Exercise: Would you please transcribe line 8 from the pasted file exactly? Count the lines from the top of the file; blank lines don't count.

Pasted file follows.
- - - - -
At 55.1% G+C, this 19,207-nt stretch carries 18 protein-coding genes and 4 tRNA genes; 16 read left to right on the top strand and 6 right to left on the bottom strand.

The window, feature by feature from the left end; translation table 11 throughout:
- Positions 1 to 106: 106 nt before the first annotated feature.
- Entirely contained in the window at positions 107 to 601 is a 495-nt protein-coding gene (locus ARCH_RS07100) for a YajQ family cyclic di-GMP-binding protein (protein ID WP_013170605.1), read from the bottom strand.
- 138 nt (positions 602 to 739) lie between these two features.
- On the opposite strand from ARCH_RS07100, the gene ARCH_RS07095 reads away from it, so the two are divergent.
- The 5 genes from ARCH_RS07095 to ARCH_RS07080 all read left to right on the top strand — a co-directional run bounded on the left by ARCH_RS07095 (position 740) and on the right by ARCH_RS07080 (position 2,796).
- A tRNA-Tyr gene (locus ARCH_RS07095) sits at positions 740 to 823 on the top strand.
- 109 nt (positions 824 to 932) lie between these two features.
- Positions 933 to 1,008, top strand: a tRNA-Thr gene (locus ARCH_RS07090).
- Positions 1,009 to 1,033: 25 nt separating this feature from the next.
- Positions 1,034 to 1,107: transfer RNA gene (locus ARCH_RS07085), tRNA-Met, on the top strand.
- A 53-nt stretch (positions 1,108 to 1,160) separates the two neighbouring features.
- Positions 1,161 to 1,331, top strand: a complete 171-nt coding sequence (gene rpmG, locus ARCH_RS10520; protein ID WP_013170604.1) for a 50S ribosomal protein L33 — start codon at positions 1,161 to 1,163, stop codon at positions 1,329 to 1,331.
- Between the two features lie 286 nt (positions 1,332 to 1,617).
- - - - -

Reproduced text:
- A tRNA-Tyr gene (locus ARCH_RS07095) sits at positions 740 to 823 on the top strand.